Many of films at this year’s festival revolved around the theme of examining relationships within the LGBT community. What better way to reflect that than to close out the event with what’s sure to become a new Canadian favourite, John Mitchell and Christina Zeidler’s Portrait of a Serial Monogomist. This Toronto-based romantic comedy, set against the city’s Queen West queer community, is a contemporary portrait of life, middle age, commitment, and heartbreak and the difficulties of dating.


Elsie (Diane Flacks) is a woman in her 40s who seems to always be cycling through a new girlfriend. She and her friends have deemed her a serial monogamist, spending as little time as possible being single. When she begins to feel restless in another long-term relationship, she breaks up with her girlfriend Robyn (Carolyn Taylor) in order to pursue the younger woman she has her eye on. This quest to find new love appears to be progressing nicely until a disastrous meeting with Elsie’s family derails the budding relationship. Her friends attempt to guide her with advice but as everything around her begins to unwind and become strained, Elsie starts to realize that perhaps she has thrown away the best relationship she’s ever had.

The film has a light-hearted approach to the subject matter, with Elsie often using sarcastic observational wit to make light of the deteriorating circumstances around her. This becomes her coping mechanisms to try and deal with the fact that everything is changing. As she tries to move forward, the past keeps creeping back in to her life obstructing her future. A forced re-examination of what went wrong is thrust upon her.

The story takes an unusual approach to teach the audience, with our main character Elsie breaking the fourth wall and speaking directly into the camera as our narrator. This isn’t a new concept but the technique works well in this case, as it helps to amplify the smartly written script. It creates a relatable experience for the viewer and a personal connection with our protagonist.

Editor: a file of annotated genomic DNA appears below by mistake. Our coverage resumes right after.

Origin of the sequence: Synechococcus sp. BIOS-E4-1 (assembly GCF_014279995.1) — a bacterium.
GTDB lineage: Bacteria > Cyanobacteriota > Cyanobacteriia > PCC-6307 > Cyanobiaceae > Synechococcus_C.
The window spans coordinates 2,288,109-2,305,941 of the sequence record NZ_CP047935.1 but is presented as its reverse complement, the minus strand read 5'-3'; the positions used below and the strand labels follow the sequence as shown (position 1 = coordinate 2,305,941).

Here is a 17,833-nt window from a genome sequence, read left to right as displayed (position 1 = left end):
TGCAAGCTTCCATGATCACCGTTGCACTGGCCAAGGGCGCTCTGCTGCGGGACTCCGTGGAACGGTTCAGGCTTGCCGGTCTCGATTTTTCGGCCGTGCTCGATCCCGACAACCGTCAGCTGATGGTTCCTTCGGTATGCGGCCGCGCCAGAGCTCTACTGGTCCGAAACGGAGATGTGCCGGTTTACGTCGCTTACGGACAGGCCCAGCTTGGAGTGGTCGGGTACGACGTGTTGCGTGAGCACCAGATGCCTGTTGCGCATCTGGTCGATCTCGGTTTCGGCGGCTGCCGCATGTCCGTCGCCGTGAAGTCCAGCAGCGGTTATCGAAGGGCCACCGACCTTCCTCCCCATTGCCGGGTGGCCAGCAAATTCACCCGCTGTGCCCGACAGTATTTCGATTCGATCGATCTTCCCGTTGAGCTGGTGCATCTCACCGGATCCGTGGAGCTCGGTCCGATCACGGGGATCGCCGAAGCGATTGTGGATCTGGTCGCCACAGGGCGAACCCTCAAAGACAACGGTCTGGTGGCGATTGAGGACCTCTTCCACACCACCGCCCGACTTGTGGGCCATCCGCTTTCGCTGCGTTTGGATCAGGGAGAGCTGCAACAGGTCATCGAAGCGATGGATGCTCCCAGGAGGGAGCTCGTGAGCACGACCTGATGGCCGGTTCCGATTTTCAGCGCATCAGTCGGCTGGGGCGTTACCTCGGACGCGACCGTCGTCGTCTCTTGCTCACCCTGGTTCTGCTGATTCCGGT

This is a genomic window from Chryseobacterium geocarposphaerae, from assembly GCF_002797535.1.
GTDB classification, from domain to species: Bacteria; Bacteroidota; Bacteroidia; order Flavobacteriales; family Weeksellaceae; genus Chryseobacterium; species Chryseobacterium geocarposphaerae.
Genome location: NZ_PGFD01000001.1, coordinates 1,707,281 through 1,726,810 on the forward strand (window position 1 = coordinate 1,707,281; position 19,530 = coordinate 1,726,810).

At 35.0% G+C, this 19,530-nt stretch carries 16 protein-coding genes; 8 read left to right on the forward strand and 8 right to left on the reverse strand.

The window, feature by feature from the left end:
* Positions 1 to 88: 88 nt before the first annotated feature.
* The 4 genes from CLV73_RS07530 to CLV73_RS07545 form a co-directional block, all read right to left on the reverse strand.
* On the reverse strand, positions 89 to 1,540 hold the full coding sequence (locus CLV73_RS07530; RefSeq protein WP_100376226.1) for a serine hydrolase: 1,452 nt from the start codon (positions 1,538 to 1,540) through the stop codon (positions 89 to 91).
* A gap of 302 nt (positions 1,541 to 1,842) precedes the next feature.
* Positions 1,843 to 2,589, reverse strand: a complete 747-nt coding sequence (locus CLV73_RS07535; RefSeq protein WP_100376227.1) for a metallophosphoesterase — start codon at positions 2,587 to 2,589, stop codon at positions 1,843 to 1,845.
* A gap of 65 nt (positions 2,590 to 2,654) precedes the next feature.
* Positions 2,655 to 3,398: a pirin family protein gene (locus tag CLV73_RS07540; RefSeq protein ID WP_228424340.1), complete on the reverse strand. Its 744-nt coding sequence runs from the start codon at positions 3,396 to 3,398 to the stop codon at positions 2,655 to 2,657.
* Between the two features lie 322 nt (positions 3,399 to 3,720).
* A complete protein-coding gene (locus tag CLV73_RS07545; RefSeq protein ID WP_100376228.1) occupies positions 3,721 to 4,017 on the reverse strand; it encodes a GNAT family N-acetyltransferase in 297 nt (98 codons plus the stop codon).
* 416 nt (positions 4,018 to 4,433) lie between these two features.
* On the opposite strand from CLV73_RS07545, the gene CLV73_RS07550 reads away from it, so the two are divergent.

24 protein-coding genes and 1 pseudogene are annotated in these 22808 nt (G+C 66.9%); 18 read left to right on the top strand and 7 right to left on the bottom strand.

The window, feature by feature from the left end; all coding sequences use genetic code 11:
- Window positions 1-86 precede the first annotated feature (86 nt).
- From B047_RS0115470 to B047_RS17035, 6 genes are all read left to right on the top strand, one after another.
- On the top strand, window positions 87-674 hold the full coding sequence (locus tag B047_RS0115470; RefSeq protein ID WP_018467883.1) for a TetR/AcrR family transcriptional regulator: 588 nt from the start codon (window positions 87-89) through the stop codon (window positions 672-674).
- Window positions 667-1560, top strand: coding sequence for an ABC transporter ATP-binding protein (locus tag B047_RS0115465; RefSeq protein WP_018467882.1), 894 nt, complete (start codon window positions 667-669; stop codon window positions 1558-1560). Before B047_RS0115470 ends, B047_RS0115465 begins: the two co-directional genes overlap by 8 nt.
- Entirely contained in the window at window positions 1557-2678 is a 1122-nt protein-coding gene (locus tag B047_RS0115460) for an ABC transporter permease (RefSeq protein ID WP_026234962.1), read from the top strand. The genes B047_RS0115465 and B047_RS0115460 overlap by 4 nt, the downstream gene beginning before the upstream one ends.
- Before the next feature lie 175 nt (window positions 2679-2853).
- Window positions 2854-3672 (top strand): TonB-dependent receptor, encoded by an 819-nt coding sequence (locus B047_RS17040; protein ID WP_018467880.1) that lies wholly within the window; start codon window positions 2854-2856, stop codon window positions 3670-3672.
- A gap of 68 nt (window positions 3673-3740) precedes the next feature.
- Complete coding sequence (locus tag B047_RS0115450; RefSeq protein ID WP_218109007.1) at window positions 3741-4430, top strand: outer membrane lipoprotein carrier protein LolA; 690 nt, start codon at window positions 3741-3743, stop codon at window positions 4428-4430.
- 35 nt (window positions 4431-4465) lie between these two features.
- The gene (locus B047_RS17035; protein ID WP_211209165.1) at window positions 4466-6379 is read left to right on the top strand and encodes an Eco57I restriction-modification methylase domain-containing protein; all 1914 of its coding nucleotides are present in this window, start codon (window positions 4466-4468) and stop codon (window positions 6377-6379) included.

At the heart of the film is the message of needing to be open to the possibility of pain in order to find love. We become afraid of true commitment because we fear the heartbreak that may come with it. The relationship may not work out and it will be hard to deal with but we must move on and work through these difficulties to get to the good parts, which in the end is what makes the journey worthwhile.

While there may be some moments in the film that are somewhat clumsy and unsuccessful, the cast of talented actors and the crew that created this film are an exciting collaborative team. We see that relationship problems are the same no matter what the sexual orientation of the parties involved and that they require hard work and dedication. Something fresh and universal has been produced and is a welcome addition to films showcasing this wonderful city.

The film was recently picked up by Wolfe Releasing for US distribution later this year.

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